On dispute, businesses form an integral part of financial settlements. It has always been assumed a family business would be protected during a divorce, however, recent case law has shown that this may not always be the case. Businesses now form an integral part of financial settlements and are considered to be an asset along the matrimonial home, investments and pensions.
The way business is funded in divorce changed due to the landmark case of White vs White in 2000. Mrs White was awarded a 40% share of the couple's farming business, making it necessary to sell the business in order to fund her settlement. Settlements are now focussed on substantive contributions to the business and homemaking during the marriage with both being considered as of equal importance. The courts are required to test their proposed division of assets against a yardstick of equity, which for most cases is a 50/50 split.
In awarding a settlement, the courts will then consider the family business together with any other family assets and depending on the individual circumstances that could mean the business having to be sold.
As an asset, your business is going to be under scrutiny and you will be required to make a full and frank financial disclosure. In addition to this, it's always helpful to sit down with a solicitor and flesh out this information. All businesses are unique and a full knowledge of the nature of your business and how it works will assist a solicitor with your case.
Some points you may wish to consider:
o What are your plans for the business – do you want to run it as a sole trader?
o Were you hoping to leave it to your children?
o Who set up the business?
o A realistic idea of how much contribution your spouse has made historically and at present.
o Who else is involved in the business?
o What is the position with regard to the sale of shares?
o How is the business weighted financially?
o Is it capital heavy and income light or capital light and asset heavy?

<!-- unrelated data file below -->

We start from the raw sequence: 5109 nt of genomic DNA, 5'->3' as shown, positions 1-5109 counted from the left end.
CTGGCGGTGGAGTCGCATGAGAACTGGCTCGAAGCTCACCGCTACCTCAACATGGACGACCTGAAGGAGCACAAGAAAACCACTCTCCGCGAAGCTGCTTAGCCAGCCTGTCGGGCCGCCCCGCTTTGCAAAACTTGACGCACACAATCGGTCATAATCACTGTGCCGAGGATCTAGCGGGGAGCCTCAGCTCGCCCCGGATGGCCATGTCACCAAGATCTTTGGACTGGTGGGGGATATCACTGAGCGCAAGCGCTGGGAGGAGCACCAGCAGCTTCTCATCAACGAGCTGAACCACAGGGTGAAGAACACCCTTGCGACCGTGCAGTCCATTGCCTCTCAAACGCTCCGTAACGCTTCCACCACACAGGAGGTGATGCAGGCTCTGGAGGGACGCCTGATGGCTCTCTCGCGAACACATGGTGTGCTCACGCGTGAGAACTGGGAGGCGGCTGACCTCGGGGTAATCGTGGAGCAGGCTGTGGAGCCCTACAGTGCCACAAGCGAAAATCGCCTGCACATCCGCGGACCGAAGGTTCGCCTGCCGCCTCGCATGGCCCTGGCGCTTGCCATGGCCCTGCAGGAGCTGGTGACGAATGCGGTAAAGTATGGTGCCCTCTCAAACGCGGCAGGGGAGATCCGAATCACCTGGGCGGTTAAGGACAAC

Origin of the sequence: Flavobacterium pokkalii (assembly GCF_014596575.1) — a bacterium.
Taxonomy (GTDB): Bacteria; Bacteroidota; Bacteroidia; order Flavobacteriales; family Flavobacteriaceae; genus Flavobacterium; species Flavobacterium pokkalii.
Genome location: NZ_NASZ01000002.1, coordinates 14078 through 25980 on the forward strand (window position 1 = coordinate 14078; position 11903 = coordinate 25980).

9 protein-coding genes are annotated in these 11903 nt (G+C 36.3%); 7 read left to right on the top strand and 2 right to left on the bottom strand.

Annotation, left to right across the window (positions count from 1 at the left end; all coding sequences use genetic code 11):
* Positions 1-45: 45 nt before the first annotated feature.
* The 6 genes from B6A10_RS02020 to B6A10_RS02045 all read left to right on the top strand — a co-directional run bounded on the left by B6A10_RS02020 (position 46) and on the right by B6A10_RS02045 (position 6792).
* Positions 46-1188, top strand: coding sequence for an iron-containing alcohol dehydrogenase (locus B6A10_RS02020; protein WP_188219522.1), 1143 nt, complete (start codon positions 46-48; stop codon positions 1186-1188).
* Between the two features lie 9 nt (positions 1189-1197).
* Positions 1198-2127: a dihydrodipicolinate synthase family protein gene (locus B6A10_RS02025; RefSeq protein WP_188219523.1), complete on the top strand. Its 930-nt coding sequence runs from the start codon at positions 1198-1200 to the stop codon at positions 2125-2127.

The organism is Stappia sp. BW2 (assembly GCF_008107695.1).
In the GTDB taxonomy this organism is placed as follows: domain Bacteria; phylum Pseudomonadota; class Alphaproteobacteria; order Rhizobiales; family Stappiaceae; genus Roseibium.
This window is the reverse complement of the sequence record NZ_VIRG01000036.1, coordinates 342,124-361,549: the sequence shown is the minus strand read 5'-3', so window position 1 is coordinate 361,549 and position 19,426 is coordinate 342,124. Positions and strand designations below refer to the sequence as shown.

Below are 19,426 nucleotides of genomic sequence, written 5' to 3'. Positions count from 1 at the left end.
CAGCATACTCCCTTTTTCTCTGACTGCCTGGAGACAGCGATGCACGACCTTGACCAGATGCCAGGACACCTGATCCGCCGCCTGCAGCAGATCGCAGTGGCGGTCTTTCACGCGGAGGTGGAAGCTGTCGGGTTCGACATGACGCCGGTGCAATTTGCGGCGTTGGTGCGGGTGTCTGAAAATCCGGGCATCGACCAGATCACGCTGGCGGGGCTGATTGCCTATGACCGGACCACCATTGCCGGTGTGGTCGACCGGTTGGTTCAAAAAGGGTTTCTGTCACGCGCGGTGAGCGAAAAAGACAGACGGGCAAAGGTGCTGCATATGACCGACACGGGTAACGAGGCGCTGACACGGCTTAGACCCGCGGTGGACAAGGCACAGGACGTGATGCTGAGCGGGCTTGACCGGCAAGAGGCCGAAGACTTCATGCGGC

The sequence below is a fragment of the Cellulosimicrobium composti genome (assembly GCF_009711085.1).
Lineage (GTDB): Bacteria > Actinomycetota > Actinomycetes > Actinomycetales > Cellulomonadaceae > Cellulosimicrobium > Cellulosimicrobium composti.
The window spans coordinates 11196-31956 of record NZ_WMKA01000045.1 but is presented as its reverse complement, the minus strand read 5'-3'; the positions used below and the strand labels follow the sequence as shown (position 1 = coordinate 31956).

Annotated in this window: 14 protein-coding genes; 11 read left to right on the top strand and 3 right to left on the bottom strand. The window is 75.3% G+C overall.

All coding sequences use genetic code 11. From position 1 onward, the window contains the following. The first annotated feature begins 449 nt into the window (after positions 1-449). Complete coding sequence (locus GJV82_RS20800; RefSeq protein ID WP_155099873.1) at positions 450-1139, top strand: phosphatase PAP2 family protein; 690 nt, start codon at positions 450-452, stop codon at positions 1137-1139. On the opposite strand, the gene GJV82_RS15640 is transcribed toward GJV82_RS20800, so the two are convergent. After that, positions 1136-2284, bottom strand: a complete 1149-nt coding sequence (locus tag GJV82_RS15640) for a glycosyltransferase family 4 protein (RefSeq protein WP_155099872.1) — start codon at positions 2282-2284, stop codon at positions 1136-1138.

o What are the strengths and weaknesses of your business in today's market?
o How do you see the business performing in the future?
o What are your plans for the business?
What can you do to protect your business?
There are measures you can take in order to reduce the impact on your business. It does, of course, depend on whether the business was started before or during your marriage, who started the business, whether your spouse was active in the business and if she wants to remain so. These issues are best discussed with your solicitor in order that they can best build your case. Following this, these are some of the avenues you may be able to pursue.
- Does the business have separate assets? Are there any other assets that can be transferred to your spouse without damaging the business? This can take the form of liquid assets such as bank balances, land or property in the case of farming or property development companies.
- Do you have any non-business assets you can transfer? It may be possible for the partner retaining the business to transfer non-business assets such as a larger share of the joint home, private savings or investments to the spouse which can be offset against the spouses interest in the business.
- Paying installments over a period of time The partner retaining the business could opt to pay a lump sum to the spouse over a set period of time. This may suit you if you can increase your income from the business over a limited period or generate sufficient borrowings.
- Paying your spouse a proportion of the net proceeds in the future You may be able to agree to pay your spouse a percentage of the net sale proceeds in the future. This does of course tie you together beyond your divorce which is not always desirable.
- Can you continue to run the business together in some form? If the business is generating a healthy income stream and you have children that need support, you may consider ways of both continuing the company. This approach is only suitable for some people and would benefit from the collaborative law approach.
- Maintenance Instead of a clean break, the other partner could opt to have ongoing maintenance payments, and if the business is sold in the future, opt to capitalize the maintenance at that point. Again, has the disadvantage of leaving one partner reliant on the other which is not desirable in all cases